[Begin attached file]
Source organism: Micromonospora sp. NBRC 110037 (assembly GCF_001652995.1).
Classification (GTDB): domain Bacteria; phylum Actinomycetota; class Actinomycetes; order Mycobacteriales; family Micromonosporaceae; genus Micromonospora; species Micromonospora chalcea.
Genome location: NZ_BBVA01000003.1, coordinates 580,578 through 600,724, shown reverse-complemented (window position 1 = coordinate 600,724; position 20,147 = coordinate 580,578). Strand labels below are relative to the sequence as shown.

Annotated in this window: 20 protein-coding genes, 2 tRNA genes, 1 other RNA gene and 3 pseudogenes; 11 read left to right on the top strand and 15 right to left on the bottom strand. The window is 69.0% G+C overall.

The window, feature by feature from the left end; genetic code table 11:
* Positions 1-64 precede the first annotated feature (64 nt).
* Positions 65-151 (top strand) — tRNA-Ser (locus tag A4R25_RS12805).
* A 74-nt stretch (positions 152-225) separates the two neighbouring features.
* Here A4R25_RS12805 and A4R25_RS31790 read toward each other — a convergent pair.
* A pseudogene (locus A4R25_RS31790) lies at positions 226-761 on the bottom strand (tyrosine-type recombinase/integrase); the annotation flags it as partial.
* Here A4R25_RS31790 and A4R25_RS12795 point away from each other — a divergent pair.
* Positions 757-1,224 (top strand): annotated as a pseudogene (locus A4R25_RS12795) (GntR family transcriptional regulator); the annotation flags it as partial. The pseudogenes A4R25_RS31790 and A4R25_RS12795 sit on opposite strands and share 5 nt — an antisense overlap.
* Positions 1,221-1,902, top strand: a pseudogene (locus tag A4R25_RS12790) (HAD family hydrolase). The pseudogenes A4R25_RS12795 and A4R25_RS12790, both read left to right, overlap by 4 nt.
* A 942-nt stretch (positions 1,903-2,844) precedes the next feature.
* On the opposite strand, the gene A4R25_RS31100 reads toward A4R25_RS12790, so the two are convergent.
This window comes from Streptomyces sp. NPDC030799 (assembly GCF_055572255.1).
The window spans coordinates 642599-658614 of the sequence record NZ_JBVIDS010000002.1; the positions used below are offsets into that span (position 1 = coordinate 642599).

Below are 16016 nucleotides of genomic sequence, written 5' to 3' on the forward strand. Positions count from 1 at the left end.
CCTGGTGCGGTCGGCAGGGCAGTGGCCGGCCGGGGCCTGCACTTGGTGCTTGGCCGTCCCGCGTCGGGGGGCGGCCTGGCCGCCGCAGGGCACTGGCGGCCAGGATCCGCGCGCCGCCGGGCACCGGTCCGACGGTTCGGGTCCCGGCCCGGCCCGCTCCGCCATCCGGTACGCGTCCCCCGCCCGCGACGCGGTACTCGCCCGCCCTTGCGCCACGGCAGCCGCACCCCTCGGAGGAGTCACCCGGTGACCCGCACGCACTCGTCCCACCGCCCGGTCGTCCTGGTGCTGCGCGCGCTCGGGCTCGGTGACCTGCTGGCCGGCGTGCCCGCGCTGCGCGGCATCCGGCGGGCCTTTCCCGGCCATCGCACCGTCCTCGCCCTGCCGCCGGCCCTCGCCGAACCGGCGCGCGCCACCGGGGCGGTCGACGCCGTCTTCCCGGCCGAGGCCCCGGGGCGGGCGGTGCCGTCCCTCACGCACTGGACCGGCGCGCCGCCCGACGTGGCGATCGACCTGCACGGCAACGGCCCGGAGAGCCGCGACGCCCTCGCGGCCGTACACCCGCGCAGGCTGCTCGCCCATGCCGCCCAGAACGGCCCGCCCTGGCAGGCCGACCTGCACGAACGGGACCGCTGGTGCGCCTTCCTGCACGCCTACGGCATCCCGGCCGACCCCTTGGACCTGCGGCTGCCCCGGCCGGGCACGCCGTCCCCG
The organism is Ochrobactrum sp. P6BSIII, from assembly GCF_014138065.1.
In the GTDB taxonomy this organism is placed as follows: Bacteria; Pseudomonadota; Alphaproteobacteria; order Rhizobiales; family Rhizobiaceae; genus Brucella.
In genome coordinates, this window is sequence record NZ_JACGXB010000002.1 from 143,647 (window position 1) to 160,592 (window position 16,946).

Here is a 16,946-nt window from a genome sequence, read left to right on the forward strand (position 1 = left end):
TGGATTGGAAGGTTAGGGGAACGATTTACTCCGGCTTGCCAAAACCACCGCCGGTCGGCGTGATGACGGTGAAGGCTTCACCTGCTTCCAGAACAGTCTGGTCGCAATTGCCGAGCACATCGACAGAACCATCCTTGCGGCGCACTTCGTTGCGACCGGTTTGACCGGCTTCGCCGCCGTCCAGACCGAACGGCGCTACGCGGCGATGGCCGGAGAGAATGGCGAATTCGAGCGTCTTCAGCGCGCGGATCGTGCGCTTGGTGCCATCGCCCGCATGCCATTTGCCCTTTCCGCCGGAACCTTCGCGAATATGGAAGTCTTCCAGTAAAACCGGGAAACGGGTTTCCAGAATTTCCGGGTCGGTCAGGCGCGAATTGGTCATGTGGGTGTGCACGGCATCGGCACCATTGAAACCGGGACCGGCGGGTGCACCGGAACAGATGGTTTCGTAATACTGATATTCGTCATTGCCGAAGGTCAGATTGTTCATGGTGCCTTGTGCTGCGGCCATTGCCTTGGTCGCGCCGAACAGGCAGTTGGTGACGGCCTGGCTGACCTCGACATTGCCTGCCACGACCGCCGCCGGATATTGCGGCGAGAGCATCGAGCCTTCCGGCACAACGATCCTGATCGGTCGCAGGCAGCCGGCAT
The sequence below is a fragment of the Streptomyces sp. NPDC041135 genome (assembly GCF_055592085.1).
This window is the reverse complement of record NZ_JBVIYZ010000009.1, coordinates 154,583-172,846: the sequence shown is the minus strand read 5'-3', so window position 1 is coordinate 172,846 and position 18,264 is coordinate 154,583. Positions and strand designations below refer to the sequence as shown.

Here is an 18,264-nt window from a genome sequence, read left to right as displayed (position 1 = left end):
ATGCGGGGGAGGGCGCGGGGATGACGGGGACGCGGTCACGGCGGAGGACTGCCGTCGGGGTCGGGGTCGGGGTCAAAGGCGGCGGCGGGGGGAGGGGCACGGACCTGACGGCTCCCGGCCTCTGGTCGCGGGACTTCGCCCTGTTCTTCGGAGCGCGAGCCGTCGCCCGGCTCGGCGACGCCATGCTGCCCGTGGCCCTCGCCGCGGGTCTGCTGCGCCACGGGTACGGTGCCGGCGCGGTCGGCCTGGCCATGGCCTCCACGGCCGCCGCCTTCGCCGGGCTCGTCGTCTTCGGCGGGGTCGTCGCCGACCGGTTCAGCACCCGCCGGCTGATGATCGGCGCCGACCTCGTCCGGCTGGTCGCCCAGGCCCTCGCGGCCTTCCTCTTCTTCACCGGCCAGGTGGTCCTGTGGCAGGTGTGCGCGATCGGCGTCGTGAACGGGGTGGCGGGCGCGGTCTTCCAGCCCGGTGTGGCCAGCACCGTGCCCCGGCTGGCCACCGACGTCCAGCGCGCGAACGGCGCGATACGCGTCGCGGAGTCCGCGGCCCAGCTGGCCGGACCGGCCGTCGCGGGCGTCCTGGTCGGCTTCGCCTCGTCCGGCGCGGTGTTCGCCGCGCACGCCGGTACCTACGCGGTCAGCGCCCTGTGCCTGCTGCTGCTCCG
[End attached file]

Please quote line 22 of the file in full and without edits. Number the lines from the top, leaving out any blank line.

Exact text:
In genome coordinates, this window is sequence record NZ_JACGXB010000002.1 from 143,647 (window position 1) to 160,592 (window position 16,946).